Adam McBride is the owner and general manager of Hickory Creek Winery in Buchanan, Michigan. Adam acquired Hickory Creek two years ago and is transforming it to become another great destination on the Lake Michigan Shore Wine Trail. Just 90 minutes from downtown Chicago, the wine trail covers many wineries, breweries and several restaurants for you to spend a day, a weekend or longer.

Before Adam purchased Hickory Creek, he worked in corporate America, running a distribution facility with 120 employees. I recently interviewed Adam and discussed his experiences starting his new career as a winemaker and winery owner.

Steve: What does it mean to you to be a transformational leader?

Adam: It’s about having a purpose for your change. To me, transformational means significantly changing the process, the organization or the culture. The first 90 days of your leadership are critical. You must listen to your team, quickly identify areas to improve, build momentum and enroll the team to drive forward. It’s important to have small victories early on. This helps establish your credibility.

Steve: Tell me about a change that was particularly rewarding or challenging.

Adam: I travel to many different wineries to learn different approaches and of course, to try their wines. Once I discovered a system to visually track open wine bottles used in the tasting room. We need to track this for inventory control and reporting to the Liquor Control Commission. I brought the idea back and announced the new solution to the team. We would implement it immediately. There was some resistance, and the team found a few things wrong with the idea. Based on this feedback, we agreed to run both our old system and the new system in parallel for three weeks. At the end of the three weeks, and with additional input from the team, we adopted the new system.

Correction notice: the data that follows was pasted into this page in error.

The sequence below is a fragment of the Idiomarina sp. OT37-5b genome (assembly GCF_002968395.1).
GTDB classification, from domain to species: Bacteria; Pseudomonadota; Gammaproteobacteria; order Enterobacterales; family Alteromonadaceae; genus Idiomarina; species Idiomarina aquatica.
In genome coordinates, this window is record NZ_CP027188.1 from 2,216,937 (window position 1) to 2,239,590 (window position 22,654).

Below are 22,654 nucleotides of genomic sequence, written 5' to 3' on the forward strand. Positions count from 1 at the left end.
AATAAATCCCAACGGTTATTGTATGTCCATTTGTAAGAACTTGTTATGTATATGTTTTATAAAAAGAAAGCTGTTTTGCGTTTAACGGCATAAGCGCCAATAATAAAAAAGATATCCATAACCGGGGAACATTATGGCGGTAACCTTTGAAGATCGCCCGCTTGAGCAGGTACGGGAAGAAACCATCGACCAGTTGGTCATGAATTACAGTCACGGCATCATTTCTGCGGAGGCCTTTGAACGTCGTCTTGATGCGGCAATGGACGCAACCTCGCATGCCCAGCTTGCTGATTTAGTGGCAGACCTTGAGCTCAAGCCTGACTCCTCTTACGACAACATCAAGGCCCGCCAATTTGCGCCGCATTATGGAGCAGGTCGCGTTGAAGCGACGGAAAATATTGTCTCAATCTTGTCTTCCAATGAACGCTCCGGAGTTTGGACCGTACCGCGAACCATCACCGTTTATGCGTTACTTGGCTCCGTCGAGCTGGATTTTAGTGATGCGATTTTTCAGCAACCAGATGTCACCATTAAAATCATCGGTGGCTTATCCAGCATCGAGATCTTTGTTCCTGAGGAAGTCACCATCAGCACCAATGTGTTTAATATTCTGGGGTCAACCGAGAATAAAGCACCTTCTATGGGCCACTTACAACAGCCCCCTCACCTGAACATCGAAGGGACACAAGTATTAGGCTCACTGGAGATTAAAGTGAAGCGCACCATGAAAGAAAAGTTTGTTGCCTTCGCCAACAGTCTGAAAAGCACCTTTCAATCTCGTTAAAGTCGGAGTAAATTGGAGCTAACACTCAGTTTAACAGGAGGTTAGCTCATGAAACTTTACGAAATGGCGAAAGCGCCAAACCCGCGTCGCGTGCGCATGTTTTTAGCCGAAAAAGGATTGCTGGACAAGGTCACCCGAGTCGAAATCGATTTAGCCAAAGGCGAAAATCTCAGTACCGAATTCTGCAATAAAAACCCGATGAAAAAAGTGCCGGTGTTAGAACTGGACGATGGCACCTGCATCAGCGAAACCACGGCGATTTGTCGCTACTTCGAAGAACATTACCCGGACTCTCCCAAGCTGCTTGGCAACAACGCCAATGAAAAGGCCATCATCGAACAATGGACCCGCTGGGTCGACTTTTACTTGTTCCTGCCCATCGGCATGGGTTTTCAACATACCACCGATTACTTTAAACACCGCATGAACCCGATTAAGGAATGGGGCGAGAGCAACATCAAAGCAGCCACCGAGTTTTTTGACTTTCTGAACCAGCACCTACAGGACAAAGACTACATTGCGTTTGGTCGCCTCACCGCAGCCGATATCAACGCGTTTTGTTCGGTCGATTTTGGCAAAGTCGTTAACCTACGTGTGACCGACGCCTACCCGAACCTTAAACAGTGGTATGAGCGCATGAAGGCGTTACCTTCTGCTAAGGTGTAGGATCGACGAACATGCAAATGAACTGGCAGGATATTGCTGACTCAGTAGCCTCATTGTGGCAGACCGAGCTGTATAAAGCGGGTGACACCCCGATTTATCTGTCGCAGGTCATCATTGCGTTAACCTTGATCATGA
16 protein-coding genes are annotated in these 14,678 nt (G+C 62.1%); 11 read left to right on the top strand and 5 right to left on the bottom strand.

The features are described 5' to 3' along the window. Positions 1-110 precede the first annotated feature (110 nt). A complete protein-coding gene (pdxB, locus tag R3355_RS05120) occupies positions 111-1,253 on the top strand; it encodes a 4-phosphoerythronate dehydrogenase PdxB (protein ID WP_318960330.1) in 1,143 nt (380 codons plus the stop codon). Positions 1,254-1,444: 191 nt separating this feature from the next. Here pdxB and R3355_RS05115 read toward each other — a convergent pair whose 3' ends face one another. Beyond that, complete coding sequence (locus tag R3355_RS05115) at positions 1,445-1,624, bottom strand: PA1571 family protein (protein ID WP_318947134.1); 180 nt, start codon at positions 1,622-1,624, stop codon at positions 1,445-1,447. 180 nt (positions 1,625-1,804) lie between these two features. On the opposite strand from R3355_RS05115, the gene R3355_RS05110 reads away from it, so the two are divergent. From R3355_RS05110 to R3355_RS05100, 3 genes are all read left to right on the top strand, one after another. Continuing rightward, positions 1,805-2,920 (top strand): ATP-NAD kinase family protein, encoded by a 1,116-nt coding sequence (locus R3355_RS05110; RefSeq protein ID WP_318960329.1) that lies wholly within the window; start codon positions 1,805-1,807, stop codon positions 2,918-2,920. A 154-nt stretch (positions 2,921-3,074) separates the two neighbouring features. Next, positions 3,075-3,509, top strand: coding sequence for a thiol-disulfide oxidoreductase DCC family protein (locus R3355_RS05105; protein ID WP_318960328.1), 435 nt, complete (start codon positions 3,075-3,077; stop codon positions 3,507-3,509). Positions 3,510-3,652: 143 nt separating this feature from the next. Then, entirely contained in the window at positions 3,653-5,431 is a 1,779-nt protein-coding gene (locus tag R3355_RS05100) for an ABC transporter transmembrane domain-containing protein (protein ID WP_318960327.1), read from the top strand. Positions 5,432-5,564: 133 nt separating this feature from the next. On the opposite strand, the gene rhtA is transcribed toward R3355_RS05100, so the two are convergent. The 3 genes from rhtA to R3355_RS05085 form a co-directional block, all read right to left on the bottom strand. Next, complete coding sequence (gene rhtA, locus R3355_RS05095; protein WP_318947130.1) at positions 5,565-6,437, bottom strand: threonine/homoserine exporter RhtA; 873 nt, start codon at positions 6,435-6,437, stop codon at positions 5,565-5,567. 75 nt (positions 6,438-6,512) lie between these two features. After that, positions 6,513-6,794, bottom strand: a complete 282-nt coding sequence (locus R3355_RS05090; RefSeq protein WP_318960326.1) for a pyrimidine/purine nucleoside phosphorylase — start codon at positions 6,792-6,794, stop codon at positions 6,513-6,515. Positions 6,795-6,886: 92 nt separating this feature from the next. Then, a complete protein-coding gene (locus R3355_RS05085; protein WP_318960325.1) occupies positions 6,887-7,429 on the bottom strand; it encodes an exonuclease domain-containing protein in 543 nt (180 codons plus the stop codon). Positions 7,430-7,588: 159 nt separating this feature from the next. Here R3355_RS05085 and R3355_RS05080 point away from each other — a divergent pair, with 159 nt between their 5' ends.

Steve: How did you clarify the purpose of the change?

Adam: I simply kept the message in front of them – this will be easier, take up less room, and be much cleaner. Fruit flies are a problem in the tasting room during warm weather and the new system will eliminate most of this problem.

Steve: Please comment on any organizational challenges you’ve experienced, particularly taking over the business.

Adam: The three men who originally owned the winery were prescriptive. Employees were not able to make any decisions on their own. Changing this culture has been a challenge. I encourage my employees to make their own decisions regarding their work. If someone needs to come in and work a few extra hours to catch up, I let them make that decision. I also encourage is risk taking. Sometimes we try ideas and they don’t work. That’s okay, and I admit when I made a mistake. One example: The winery tried a version of food service previously and it didn’t work out. I wanted to try it again. It didn’t work the second time. For me, having the humility to try again, fail and admit it goes a long way to build your team and build trust.

Steve: If you could give one piece of advice, what would it be?

Adam: Surround yourself with the right people. Set the vision. Trust your people. Ninety percent of the time, people want to do their best. Let them, and they might just surprise you and do more than you expected. My other piece of advice? Drink Hickory Creek wine and everything will be fine. It even rhymes.

Dedicated to your profitable transformation,


How to be the world’s greatest CEO